The whole merger itself was rather remarkable. Fans who were old enough could remember the last upstart competitor to the NFL, the All-American Conference, which struggled along for four years in the late 1940's. The league might have done better, but it was utterly dominated by the Cleveland Browns, who along with San Francisco, and Dallas (which ultimately became the Baltimore Colts) joined the NFL in 1950. To teach the upstarts a lesson, NFL schedule-makers set the Browns, who had swept the final AAC schedule without losing a game, to open the season against the previous year's champions. The Browns shocked the league by winning the game and ultimately winning the NFL championship in their first year in the league.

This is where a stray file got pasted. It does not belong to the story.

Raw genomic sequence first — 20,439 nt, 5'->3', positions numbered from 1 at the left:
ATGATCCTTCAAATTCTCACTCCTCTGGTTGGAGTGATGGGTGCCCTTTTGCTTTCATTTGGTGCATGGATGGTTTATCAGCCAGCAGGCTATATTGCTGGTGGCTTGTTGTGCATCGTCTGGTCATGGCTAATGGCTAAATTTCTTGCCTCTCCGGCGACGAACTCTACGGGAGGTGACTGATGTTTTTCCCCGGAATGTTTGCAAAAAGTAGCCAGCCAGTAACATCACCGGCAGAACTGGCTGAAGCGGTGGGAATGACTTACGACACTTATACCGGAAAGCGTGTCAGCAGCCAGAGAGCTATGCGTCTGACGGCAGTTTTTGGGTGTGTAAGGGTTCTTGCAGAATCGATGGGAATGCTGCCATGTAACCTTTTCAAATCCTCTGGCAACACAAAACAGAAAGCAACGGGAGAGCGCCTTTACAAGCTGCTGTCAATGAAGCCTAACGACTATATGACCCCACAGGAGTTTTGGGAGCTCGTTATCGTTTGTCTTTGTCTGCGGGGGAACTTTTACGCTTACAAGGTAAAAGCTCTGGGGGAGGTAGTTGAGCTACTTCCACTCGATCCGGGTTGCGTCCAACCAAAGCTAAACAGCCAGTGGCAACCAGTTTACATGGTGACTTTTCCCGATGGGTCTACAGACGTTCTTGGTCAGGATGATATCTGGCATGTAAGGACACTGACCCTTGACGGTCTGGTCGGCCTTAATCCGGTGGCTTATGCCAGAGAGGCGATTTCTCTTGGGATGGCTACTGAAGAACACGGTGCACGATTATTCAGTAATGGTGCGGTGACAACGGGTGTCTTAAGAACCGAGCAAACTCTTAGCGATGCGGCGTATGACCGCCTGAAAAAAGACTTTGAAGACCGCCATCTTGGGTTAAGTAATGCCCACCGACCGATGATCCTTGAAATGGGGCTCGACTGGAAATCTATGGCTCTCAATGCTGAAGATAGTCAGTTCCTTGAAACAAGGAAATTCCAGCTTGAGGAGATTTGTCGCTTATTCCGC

Those of us who were Browns fans did recall that, and I won't say that it didn't give us a sense of unease about this NFL-AFL Championship thingy.

For those who've seen the passing of the USFL, the XFL, and the World League of American Football (which I guess still exists in Europe as a minor league for the NFL) probably wonder how the AFL managed to force the big guys to a merger. Actually it was easy. First, the NFL didn't have as many teams back then, so there were more good players and pro-football-hungry cities available. Second, the AFL had lots of money to throw around. Third, the AFL was willing to play more of a college-style wide-open sort of game, while the NFL had pretty much gotten down to a run-dominated, split-T formation game, that simply looked a little dull.